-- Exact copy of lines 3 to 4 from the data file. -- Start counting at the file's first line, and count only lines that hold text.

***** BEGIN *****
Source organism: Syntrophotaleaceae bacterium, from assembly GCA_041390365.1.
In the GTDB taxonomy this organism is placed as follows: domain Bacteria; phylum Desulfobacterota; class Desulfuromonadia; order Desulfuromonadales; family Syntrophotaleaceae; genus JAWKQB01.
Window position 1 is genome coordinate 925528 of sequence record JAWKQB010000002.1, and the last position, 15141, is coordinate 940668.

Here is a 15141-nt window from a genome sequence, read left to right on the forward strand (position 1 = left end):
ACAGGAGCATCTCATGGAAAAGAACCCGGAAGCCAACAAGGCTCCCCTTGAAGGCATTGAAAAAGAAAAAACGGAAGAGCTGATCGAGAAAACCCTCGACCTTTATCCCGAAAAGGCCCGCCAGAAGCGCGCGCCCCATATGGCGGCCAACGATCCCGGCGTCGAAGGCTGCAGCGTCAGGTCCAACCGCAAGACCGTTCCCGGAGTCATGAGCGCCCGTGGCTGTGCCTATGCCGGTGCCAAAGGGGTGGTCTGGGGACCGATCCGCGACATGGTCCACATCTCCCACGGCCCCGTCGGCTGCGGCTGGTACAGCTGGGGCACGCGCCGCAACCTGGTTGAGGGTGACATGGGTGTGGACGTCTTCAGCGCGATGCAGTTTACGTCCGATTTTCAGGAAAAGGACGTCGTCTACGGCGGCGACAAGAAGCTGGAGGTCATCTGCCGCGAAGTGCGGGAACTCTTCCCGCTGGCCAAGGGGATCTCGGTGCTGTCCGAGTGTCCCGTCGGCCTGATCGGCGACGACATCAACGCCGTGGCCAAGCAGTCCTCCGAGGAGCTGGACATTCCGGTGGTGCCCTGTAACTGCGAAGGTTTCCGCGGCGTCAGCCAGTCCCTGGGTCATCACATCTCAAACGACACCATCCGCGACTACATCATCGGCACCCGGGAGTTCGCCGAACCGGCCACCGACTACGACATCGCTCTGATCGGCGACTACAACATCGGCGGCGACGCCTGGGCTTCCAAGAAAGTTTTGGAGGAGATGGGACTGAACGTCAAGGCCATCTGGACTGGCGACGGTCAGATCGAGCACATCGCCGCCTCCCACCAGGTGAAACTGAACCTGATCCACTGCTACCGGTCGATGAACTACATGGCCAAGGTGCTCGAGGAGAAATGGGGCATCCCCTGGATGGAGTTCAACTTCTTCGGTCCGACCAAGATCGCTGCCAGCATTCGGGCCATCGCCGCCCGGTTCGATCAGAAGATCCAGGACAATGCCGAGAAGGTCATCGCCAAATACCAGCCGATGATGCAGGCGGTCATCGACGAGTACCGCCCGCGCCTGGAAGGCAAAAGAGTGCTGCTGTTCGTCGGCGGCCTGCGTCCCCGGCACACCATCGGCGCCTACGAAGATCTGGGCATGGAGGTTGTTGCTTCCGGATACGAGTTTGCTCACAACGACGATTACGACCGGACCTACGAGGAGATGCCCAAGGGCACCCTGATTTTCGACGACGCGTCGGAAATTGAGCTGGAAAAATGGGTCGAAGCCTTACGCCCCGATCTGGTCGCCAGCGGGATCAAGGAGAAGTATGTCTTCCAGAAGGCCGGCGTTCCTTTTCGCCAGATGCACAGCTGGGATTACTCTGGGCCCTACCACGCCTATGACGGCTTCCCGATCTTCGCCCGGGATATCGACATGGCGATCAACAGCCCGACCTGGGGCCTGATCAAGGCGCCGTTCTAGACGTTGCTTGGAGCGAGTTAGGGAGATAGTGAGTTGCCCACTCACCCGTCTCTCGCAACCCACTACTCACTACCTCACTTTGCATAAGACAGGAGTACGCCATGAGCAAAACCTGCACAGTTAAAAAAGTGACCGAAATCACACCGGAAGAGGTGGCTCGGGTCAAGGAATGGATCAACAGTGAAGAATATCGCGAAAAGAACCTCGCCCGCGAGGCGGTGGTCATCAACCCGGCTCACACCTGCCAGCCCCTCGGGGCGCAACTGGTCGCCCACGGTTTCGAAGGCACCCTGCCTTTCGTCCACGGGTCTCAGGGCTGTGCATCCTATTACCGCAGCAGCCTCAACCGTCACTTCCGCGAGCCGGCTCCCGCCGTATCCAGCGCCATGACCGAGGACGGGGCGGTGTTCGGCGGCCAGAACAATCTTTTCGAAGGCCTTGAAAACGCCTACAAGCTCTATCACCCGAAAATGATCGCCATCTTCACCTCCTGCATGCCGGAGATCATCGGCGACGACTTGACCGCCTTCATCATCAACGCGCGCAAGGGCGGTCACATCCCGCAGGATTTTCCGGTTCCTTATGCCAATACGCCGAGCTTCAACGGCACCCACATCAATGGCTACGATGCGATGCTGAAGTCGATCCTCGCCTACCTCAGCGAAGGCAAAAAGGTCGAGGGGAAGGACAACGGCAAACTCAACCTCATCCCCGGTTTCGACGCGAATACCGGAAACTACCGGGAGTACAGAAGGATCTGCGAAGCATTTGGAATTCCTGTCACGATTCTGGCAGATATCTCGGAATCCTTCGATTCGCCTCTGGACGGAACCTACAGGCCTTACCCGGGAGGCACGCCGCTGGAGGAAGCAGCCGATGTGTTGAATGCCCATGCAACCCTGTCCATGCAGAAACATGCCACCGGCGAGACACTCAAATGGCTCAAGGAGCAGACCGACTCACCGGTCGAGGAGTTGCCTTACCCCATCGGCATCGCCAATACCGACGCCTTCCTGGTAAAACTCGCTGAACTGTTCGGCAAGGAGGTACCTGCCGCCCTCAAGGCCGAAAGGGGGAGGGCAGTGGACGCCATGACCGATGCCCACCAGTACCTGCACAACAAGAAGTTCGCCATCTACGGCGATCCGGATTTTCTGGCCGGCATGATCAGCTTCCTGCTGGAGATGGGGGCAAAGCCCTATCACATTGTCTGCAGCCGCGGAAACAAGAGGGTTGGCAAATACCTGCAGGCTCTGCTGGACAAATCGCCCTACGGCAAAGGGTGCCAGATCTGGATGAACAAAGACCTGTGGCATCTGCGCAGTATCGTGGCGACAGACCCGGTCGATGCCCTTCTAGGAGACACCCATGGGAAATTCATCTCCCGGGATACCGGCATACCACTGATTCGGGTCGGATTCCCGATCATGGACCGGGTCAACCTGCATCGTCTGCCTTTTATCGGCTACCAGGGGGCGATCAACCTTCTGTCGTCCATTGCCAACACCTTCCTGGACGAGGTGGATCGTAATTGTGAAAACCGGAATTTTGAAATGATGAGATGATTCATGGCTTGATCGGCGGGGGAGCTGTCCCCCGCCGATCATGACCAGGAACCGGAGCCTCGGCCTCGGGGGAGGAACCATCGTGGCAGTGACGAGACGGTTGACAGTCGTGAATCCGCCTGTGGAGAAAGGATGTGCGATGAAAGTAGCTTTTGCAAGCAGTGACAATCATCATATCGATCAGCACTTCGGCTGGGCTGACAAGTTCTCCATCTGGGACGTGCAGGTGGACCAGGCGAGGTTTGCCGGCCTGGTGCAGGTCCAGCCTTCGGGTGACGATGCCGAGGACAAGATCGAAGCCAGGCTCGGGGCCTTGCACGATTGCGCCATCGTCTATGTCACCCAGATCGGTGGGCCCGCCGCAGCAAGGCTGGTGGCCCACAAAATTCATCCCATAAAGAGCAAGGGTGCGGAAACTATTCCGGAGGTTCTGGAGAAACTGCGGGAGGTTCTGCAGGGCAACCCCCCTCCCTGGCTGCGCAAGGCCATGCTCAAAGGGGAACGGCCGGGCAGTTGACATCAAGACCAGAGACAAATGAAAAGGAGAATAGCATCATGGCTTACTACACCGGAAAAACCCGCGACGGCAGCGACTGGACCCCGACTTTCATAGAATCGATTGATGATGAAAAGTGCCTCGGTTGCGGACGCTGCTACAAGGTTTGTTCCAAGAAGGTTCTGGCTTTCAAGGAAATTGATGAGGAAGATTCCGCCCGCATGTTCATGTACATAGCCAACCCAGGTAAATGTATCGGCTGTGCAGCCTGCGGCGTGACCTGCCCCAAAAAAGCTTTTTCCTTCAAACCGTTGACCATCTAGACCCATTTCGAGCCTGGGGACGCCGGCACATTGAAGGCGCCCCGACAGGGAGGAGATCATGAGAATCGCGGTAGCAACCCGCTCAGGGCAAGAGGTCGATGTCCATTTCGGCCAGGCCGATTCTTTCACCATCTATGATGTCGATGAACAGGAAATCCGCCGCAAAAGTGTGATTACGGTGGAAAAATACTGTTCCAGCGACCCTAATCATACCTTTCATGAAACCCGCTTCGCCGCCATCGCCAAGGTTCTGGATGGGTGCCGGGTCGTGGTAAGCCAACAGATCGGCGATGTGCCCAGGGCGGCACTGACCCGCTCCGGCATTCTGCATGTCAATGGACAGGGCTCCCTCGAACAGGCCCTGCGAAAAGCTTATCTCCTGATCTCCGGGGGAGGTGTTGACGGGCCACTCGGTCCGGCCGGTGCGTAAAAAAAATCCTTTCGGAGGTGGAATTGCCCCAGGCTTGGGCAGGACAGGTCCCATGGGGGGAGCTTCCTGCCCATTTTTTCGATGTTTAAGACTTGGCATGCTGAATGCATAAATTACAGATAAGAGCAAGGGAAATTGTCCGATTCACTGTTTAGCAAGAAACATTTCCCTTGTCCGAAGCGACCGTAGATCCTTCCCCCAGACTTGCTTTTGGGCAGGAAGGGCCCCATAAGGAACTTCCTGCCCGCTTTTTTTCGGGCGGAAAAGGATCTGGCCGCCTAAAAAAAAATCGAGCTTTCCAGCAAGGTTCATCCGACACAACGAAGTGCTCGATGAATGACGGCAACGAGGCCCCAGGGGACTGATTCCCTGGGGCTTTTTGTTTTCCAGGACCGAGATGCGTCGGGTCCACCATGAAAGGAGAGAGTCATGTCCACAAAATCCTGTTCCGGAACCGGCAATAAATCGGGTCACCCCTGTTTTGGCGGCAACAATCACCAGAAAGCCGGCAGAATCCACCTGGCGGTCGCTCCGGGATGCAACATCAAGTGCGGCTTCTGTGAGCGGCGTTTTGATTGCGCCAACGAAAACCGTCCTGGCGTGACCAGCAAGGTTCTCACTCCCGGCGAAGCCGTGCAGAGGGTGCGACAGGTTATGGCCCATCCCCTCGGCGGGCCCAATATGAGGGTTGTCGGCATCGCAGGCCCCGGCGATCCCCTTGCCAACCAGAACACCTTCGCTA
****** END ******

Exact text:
Window position 1 is genome coordinate 925528 of sequence record JAWKQB010000002.1, and the last position, 15141, is coordinate 940668.

Here is a 15141-nt window from a genome sequence, read left to right on the forward strand (position 1 = left end):